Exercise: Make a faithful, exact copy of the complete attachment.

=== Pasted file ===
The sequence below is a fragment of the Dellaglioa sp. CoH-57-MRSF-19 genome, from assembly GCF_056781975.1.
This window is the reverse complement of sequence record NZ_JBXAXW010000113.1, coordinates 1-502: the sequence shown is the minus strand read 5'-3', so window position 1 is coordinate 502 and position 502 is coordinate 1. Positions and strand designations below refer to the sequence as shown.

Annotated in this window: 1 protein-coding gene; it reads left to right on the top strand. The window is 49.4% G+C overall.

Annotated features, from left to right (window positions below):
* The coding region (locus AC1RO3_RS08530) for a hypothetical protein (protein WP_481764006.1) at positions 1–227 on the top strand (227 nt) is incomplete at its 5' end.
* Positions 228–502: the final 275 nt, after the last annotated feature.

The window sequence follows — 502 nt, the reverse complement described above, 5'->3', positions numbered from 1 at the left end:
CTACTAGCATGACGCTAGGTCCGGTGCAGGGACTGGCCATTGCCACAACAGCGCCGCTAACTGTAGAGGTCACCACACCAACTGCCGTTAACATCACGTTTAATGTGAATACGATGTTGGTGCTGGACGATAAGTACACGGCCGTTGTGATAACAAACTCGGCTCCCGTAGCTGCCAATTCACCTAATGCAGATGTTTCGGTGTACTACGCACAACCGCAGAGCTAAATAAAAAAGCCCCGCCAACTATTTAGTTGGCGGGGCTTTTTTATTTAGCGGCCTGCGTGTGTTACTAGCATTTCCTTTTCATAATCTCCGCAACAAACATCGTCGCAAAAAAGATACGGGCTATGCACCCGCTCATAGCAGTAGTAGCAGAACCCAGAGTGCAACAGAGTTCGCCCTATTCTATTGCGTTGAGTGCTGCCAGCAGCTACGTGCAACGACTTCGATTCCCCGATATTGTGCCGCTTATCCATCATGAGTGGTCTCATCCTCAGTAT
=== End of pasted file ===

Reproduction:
The sequence below is a fragment of the Dellaglioa sp. CoH-57-MRSF-19 genome, from assembly GCF_056781975.1.
This window is the reverse complement of sequence record NZ_JBXAXW010000113.1, coordinates 1-502: the sequence shown is the minus strand read 5'-3', so window position 1 is coordinate 502 and position 502 is coordinate 1. Positions and strand designations below refer to the sequence as shown.

Annotated in this window: 1 protein-coding gene; it reads left to right on the top strand. The window is 49.4% G+C overall.

Annotated features, from left to right (window positions below):
* The coding region (locus AC1RO3_RS08530) for a hypothetical protein (protein WP_481764006.1) at positions 1–227 on the top strand (227 nt) is incomplete at its 5' end.
* Positions 228–502: the final 275 nt, after the last annotated feature.

The window sequence follows — 502 nt, the reverse complement described above, 5'->3', positions numbered from 1 at the left end:
CTACTAGCATGACGCTAGGTCCGGTGCAGGGACTGGCCATTGCCACAACAGCGCCGCTAACTGTAGAGGTCACCACACCAACTGCCGTTAACATCACGTTTAATGTGAATACGATGTTGGTGCTGGACGATAAGTACACGGCCGTTGTGATAACAAACTCGGCTCCCGTAGCTGCCAATTCACCTAATGCAGATGTTTCGGTGTACTACGCACAACCGCAGAGCTAAATAAAAAAGCCCCGCCAACTATTTAGTTGGCGGGGCTTTTTTATTTAGCGGCCTGCGTGTGTTACTAGCATTTCCTTTTCATAATCTCCGCAACAAACATCGTCGCAAAAAAGATACGGGCTATGCACCCGCTCATAGCAGTAGTAGCAGAACCCAGAGTGCAACAGAGTTCGCCCTATTCTATTGCGTTGAGTGCTGCCAGCAGCTACGTGCAACGACTTCGATTCCCCGATATTGTGCCGCTTATCCATCATGAGTGGTCTCATCCTCAGTAT